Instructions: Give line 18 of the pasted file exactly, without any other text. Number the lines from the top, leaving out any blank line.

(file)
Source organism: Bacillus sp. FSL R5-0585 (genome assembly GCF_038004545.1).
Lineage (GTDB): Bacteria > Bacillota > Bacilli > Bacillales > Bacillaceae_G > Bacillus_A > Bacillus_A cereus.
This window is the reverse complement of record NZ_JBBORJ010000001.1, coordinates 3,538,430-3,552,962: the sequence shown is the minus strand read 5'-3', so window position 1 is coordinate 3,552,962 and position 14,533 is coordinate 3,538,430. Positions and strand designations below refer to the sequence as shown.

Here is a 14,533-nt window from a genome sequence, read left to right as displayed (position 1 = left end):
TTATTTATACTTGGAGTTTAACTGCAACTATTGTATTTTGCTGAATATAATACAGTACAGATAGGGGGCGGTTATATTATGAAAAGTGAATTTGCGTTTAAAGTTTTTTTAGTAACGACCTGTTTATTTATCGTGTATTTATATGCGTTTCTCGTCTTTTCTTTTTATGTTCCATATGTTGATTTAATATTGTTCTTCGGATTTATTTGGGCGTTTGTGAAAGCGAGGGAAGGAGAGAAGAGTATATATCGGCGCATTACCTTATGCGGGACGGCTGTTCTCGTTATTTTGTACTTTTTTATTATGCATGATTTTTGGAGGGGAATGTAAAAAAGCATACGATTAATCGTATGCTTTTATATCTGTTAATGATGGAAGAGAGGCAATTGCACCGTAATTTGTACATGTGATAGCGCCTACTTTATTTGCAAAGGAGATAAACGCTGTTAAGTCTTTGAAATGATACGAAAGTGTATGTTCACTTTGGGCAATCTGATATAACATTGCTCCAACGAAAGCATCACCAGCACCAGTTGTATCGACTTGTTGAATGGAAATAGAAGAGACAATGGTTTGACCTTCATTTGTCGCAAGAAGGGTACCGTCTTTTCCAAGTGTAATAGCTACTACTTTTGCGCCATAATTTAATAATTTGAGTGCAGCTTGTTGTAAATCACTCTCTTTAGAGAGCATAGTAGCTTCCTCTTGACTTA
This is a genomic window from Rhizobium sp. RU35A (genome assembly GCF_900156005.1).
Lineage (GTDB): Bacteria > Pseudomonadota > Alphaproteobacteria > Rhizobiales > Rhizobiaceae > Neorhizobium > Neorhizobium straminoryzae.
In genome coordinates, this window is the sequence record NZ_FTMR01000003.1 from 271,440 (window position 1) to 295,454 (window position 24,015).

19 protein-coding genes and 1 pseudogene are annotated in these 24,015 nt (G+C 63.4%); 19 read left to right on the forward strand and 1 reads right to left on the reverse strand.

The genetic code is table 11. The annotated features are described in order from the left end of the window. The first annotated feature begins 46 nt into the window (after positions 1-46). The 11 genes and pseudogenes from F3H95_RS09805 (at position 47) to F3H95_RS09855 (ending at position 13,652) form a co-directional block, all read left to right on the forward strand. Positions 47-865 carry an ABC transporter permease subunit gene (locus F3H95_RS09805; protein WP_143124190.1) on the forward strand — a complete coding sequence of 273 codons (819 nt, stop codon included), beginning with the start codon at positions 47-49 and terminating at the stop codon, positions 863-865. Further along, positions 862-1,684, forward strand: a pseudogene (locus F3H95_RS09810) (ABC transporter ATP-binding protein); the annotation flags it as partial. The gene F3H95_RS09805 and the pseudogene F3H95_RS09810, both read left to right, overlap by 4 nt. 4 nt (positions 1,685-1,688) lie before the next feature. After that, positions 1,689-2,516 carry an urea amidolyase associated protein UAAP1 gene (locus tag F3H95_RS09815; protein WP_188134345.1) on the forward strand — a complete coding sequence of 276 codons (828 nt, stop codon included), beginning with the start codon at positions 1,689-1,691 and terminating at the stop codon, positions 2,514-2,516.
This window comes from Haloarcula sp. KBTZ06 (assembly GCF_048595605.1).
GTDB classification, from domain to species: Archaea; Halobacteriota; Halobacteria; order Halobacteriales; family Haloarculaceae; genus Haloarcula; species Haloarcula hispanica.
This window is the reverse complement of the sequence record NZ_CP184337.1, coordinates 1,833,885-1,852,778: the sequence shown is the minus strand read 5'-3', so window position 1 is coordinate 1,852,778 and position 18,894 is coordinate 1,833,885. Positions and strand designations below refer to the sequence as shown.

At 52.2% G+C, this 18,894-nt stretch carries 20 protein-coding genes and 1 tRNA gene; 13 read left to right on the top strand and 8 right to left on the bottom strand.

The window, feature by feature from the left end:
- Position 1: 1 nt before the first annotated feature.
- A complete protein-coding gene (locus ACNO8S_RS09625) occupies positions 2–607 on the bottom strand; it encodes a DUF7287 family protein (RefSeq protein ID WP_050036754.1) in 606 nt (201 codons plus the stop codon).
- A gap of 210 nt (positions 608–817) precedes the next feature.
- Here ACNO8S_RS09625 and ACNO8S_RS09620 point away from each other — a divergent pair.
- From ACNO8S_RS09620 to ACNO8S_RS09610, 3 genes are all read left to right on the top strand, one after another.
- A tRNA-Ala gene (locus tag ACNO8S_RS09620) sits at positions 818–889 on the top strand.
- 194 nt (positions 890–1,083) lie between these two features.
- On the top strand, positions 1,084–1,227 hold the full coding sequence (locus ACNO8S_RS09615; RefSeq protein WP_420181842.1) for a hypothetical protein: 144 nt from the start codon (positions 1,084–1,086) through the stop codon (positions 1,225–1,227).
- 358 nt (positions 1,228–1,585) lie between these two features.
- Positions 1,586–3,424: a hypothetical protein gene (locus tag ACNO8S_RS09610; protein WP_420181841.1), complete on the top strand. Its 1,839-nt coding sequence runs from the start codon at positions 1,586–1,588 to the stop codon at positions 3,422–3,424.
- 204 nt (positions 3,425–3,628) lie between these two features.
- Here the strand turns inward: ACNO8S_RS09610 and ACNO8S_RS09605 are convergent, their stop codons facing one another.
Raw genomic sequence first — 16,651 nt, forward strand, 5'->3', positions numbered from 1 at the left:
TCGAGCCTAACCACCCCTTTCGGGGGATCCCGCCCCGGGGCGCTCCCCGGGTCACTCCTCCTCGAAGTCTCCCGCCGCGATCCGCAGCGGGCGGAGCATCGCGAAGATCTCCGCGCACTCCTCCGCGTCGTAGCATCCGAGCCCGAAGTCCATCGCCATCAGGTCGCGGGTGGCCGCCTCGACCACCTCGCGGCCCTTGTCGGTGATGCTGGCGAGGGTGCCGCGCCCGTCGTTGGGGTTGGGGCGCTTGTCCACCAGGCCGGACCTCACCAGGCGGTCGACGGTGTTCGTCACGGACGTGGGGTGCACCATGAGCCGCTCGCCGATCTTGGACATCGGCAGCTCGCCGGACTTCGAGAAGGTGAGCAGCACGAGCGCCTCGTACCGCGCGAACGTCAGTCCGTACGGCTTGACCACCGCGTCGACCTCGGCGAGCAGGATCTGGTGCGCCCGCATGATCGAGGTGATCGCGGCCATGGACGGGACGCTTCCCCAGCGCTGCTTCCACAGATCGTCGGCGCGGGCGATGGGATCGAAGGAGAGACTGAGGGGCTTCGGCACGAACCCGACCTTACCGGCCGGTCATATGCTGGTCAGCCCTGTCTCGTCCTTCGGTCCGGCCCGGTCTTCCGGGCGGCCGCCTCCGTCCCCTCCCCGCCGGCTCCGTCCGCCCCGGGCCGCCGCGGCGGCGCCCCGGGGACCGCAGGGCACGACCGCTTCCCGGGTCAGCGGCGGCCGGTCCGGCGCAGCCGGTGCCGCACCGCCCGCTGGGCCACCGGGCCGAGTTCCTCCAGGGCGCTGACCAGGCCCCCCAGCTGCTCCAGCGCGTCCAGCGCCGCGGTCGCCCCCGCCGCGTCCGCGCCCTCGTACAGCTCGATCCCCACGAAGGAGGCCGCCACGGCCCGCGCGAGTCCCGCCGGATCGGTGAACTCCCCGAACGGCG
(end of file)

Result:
- A gap of 210 nt (positions 608–817) precedes the next feature.